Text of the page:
Home  >>  Blog  >>  Enhancing staff wellbeing: the pivotal role of Educational Psychologists in schools

Enhancing staff wellbeing: the pivotal role of Educational Psychologists in schools

The Teacher Wellbeing Index 2023 (Education Support, 2023) paints a concerning picture of the current state of wellbeing among education staff.

According to the report, 78% of education staff are experiencing stress, a 3% increase from the previous year, and alarmingly 36% of teachers have faced burnout, a 9% increase from 2022. These figures underscore an overall decline in teacher wellbeing over the past year. One of the key contributing factors identified is the organisational culture within educational institutions, highlighting the need for systemic changes to address these growing challenges.

The systemic approach of Educational Psychologists

Educational Psychology is well placed to support schools in developing a culture that emphasises the importance of emotional wellbeing for all staff members. As Educational Psychologists (EPs) we have the knowledge of psychological theories and literature and a critical understanding of the psychological models relevant to wellbeing and emotional resilience. Furthermore, we liaise with senior school staff in a professional capacity and have therefore developed a practical insight into the challenges and barriers faced by those working on the ground in educational settings.

A focus on staff wellbeing through collective efficacy and Appreciative Inquiry

In October 2020 the EPS School Staff Wellbeing Project team was established in response to the Covid-19 pandemic. The team members are from the Educational Psychology Service in Northern Ireland (NI). This team, which initially comprised six EPs and two Assistant EPs, were motivated to create a training package which would support our school-based educational staff.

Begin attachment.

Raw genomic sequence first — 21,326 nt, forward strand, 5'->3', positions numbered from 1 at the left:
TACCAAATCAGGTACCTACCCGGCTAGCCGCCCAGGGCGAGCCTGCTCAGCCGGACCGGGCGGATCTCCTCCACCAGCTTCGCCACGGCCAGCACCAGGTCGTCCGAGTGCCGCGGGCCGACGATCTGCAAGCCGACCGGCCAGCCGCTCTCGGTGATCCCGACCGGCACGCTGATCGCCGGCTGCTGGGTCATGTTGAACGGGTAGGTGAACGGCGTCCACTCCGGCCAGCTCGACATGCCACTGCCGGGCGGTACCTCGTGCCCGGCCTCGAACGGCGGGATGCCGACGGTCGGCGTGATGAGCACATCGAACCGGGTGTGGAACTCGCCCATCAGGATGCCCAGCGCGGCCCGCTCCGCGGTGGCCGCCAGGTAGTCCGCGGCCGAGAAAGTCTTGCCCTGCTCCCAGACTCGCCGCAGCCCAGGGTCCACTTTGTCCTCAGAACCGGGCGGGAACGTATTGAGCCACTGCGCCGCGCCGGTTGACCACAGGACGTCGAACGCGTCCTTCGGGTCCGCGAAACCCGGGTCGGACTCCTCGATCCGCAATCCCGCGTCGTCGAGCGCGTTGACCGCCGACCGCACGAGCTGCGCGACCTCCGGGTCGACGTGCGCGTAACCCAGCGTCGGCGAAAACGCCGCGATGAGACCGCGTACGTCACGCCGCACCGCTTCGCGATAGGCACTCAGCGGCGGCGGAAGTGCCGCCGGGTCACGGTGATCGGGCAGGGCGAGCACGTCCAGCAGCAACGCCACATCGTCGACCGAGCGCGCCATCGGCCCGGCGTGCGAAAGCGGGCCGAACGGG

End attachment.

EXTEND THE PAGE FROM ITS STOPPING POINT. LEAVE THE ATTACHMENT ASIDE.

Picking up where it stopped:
The principal aim of the project was to support schools in creating a positive school culture with a focus on staff wellbeing. One of the underlying psychological theories influencing the design of the training was collective efficacy (Bandura, 1997).

Collective efficacy is related to higher levels of organisational commitment (Ware & Kitsantas, 2007), job satisfaction (Donohoo, 2018; Yurt, 2022) and lower levels of teacher burnout (Yurt, 2022). The design of our training programme was deeply influenced by the principles of Appreciative Inquiry (Cooperrider, Stavros & Whitney, 2008), an approach which emphasises exploring and amplifying strengths within an organisation. We guided schools to identify and focus on what works well in their setting, creating a positive foundation for growth. 

Training package overview

The project team engaged with schools and nurseries to provide evidence-based training through a series of webinars that focused on staff wellbeing which focused on:

  • Webinar 1: School Culture, collective efficacy and Appreciative Inquiry.